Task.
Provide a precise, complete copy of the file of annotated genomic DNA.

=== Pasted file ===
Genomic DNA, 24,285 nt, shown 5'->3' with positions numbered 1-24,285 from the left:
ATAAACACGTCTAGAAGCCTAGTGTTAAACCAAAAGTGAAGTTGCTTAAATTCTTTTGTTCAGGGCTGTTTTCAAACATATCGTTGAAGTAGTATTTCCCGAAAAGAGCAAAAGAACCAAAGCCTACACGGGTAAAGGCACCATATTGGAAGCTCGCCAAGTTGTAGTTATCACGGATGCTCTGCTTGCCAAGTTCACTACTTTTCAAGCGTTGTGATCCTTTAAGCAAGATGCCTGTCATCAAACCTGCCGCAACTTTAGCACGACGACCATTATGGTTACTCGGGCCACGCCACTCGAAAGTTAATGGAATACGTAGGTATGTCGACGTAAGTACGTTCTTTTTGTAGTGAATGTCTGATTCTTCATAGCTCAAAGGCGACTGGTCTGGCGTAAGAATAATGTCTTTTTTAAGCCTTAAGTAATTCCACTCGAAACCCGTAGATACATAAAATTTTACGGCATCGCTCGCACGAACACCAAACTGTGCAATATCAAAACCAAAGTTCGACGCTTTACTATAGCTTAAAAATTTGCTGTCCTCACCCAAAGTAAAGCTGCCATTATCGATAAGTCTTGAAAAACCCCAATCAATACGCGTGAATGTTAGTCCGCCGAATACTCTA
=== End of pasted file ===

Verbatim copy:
Genomic DNA, 24,285 nt, shown 5'->3' with positions numbered 1-24,285 from the left:
ATAAACACGTCTAGAAGCCTAGTGTTAAACCAAAAGTGAAGTTGCTTAAATTCTTTTGTTCAGGGCTGTTTTCAAACATATCGTTGAAGTAGTATTTCCCGAAAAGAGCAAAAGAACCAAAGCCTACACGGGTAAAGGCACCATATTGGAAGCTCGCCAAGTTGTAGTTATCACGGATGCTCTGCTTGCCAAGTTCACTACTTTTCAAGCGTTGTGATCCTTTAAGCAAGATGCCTGTCATCAAACCTGCCGCAACTTTAGCACGACGACCATTATGGTTACTCGGGCCACGCCACTCGAAAGTTAATGGAATACGTAGGTATGTCGACGTAAGTACGTTCTTTTTGTAGTGAATGTCTGATTCTTCATAGCTCAAAGGCGACTGGTCTGGCGTAAGAATAATGTCTTTTTTAAGCCTTAAGTAATTCCACTCGAAACCCGTAGATACATAAAATTTTACGGCATCGCTCGCACGAACACCAAACTGTGCAATATCAAAACCAAAGTTCGACGCTTTACTATAGCTTAAAAATTTGCTGTCCTCACCCAAAGTAAAGCTGCCATTATCGATAAGTCTTGAAAAACCCCAATCAATACGCGTGAATGTTAGTCCGCCGAATACTCTA